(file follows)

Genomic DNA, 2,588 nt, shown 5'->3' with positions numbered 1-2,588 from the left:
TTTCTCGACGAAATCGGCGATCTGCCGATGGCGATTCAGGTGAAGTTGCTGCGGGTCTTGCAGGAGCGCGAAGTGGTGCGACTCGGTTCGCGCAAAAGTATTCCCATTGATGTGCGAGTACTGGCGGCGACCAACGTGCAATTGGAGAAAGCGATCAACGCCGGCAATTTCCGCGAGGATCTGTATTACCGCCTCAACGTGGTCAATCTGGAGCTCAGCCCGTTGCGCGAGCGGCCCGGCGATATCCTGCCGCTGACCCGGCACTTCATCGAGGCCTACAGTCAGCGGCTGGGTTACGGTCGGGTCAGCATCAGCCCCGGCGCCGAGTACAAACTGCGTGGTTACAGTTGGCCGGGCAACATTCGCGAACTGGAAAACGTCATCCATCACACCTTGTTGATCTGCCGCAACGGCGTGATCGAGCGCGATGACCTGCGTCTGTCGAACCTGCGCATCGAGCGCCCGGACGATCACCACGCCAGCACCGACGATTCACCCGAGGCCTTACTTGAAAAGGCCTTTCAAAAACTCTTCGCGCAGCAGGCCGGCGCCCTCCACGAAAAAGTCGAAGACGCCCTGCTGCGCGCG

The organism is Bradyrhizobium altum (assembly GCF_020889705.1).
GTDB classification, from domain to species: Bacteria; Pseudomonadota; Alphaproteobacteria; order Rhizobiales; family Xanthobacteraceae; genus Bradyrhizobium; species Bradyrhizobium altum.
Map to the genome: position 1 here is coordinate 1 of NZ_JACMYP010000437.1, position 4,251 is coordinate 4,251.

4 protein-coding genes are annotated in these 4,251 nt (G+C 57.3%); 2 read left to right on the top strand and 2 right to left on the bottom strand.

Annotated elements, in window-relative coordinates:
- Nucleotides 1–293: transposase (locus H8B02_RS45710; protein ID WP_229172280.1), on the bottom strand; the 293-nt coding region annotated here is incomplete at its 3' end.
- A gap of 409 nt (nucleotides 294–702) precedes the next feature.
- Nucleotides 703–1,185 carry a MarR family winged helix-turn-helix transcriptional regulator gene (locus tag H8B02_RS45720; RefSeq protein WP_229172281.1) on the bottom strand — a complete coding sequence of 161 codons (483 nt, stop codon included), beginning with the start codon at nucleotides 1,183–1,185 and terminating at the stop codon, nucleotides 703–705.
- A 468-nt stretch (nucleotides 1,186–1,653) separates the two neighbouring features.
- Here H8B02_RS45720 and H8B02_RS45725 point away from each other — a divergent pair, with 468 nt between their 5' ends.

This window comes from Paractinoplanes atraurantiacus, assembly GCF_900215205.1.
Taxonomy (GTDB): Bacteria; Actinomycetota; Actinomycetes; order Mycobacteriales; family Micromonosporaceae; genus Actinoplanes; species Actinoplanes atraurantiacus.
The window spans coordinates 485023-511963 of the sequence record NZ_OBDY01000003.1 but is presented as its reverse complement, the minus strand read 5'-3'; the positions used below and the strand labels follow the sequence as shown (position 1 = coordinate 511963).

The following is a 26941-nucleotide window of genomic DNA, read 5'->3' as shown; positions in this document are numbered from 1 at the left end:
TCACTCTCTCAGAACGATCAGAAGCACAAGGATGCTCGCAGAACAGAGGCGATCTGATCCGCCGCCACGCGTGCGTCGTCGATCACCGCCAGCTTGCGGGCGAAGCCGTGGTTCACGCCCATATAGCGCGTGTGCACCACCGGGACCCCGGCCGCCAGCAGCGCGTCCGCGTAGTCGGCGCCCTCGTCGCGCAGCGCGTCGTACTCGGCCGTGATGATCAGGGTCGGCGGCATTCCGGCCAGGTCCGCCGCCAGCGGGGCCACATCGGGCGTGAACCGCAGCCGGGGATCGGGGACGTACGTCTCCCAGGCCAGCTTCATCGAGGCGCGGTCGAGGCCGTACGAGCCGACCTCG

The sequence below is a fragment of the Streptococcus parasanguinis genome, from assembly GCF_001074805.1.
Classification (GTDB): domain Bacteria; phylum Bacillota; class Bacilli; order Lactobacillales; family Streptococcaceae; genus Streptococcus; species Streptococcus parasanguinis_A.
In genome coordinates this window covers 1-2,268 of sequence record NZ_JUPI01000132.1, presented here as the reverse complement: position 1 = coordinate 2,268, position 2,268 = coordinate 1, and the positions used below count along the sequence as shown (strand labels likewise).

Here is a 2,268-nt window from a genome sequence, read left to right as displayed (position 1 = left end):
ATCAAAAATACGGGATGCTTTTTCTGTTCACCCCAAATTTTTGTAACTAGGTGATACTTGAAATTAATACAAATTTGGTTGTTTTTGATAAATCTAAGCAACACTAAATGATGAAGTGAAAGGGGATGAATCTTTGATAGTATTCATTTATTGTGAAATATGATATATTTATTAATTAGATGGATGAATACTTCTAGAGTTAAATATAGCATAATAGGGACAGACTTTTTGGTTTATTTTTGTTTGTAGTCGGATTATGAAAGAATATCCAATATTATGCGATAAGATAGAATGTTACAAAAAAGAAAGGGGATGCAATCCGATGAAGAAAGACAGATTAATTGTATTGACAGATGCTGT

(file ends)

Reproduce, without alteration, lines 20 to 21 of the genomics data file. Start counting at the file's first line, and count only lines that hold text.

In genome coordinates this window covers 1-2,268 of sequence record NZ_JUPI01000132.1, presented here as the reverse complement: position 1 = coordinate 2,268, position 2,268 = coordinate 1, and the positions used below count along the sequence as shown (strand labels likewise).

Here is a 2,268-nt window from a genome sequence, read left to right as displayed (position 1 = left end):